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What it means for a financial adviser to be independent


Financial advisers are split into two main categories, independent and restricted. These labels were first introduced by the Financial Services Authority (now part of the Financial Conduct Authority) in 2012 as part of the Retail Distribution Review. As part of the review, independence and what it means to advise on the whole of the market were redefined which led to a number of previously independent firms opting to offer only restricted advice.

Independent Financial Advisers (IFAs) can offer a full range of financial services and products across the entire marketplace. They're not tied to any particular provider and can give wholly unbiased and comprehensive advice based on a fair analysis of the relevant market or markets. The scope of products an IFA should consider when making recommendations is broader than that of a restricted adviser, it will include more specialist and complex areas such Exchange Traded Funds, Venture Capital Trusts and Business Property Relief.

Alternatively, an adviser may be restricted, the nature of this restriction can vary in a number of different ways but is primarily split into two types;

  • An adviser may be tied to one, or several providers, and therefore only able to give advice on the products they offer. This is the kind of adviser you would typically find in, but not limited to, banks and building societies.
  • An adviser may only be able to give advice on certain types of product and therefore can't give holistic financial advice. An adviser in this category may be able to, for example, offer you advice on investments but not pensions or vice versa.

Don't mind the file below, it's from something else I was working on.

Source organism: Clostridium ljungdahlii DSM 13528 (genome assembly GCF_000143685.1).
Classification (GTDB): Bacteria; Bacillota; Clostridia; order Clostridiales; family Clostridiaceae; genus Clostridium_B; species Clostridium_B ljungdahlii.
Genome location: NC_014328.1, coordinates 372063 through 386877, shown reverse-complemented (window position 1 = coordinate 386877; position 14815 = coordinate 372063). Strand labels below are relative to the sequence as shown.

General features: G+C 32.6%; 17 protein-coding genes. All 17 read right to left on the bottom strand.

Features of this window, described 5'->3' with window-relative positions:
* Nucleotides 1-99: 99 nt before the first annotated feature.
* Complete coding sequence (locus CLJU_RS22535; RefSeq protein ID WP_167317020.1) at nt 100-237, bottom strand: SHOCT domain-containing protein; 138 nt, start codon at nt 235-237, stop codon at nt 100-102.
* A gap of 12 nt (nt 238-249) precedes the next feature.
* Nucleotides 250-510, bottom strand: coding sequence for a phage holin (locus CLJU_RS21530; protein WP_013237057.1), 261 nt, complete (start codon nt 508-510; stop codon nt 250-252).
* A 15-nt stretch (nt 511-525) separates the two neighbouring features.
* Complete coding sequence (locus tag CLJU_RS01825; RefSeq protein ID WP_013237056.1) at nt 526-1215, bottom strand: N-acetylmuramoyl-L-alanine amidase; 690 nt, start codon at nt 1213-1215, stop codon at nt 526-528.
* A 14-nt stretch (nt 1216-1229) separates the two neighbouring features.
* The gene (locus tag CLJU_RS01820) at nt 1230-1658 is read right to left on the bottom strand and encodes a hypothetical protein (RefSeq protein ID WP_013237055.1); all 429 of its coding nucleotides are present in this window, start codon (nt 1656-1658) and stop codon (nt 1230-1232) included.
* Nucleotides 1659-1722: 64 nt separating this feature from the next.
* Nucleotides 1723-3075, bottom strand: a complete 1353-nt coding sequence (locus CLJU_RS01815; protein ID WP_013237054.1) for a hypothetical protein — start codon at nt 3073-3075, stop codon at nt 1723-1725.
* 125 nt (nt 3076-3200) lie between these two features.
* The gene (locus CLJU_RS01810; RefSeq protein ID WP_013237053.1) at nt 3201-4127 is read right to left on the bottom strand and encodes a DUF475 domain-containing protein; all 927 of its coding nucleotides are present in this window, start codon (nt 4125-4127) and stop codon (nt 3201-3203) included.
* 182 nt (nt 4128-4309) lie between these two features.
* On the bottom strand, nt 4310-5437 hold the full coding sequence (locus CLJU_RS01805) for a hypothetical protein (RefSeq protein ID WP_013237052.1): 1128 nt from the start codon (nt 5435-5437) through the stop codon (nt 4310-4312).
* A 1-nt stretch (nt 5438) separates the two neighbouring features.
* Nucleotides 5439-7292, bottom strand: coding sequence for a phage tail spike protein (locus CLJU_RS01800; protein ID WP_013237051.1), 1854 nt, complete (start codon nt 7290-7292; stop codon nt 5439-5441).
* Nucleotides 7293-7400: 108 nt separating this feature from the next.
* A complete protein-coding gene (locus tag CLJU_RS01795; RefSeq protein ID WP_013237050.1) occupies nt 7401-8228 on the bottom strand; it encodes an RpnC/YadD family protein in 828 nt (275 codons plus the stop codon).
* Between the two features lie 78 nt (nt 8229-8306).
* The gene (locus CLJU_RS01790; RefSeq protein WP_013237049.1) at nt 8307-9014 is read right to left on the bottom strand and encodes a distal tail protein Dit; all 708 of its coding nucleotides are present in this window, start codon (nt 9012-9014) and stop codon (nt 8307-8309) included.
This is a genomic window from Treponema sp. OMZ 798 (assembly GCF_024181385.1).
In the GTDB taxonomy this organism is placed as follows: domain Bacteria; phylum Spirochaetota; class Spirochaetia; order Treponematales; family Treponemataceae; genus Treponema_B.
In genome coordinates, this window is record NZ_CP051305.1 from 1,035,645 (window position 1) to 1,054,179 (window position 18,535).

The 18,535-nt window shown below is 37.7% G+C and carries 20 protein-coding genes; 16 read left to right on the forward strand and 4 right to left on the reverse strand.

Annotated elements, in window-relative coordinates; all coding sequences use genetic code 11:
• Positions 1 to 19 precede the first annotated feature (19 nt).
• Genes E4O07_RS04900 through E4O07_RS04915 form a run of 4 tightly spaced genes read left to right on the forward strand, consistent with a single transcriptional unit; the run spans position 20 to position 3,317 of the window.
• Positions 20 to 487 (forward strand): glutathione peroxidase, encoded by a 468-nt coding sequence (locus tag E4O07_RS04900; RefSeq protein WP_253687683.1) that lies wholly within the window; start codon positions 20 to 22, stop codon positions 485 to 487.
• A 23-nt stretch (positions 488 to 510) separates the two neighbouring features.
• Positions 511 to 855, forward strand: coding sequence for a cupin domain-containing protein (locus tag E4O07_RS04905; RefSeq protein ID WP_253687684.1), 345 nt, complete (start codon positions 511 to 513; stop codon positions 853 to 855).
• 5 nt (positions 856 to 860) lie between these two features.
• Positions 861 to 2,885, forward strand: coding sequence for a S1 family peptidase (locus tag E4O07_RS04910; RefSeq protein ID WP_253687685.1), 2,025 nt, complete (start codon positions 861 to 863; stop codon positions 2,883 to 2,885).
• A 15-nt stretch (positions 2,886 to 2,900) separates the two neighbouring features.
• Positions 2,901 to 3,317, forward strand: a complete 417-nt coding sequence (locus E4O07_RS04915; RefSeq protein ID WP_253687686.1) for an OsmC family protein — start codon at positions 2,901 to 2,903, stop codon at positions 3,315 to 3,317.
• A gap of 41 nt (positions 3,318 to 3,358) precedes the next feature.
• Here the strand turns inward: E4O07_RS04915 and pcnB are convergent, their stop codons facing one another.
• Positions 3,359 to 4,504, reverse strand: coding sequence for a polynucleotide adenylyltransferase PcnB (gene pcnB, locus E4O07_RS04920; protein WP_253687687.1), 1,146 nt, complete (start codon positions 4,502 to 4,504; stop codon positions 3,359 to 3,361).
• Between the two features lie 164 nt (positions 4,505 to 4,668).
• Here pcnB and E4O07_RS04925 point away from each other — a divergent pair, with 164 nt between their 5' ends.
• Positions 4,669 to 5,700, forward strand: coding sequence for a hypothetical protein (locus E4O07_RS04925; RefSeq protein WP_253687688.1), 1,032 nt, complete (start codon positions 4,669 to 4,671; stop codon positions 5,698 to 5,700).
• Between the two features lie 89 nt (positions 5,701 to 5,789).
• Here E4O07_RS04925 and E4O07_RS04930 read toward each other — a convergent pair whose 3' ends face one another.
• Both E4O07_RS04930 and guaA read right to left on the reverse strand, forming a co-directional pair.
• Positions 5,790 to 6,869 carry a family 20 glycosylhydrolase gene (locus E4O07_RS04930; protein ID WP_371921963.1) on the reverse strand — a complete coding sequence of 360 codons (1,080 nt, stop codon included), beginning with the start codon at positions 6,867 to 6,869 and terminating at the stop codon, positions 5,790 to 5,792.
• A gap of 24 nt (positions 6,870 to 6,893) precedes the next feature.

An adviser may be restricted by part, both or a combination of the above. Some firms are segmented and offer both independent and restricted advice, however, this is unusual. It's important you fully understand the nature and implications of any restriction before you proceed in taking any advice.

Irrespective of the kind of advice, all advisers must be approved or authorised by the Financial Conduct Authority. You can check the status of an adviser or their firm on the “Financial Services Register”. The qualifications and requirements are exactly the same for both independent and restricted advisers.

Suitability is the primary factor when advising clients and both independent and restricted advisers are bound by the Financial Conduct Authority to offer “suitable” advice. This means that where a restricted firm do not offer a suitable product it is not permitted for them to recommend the least unsuitable option.

It's also important to recognise the difference between advice and guidance. Guidance is where general information is given, such as products and related terms being explained, but no specific product recommendation is made. When considering your options you should be aware that whilst guidance only can be a cost effective method, it can invalidate the protection offered by both the Financial Ombudsman Service and Financial Services Compensation Scheme.

The adviser or their firm must notify you in writing of the kind of service they offer, be that independent or restricted. If you're at all unsure it is prudent to clarify the type of advice you have received before implementing any of the recommendations given.

If you would like independent financial advice, contact our financial consultant Natasha Hellewell at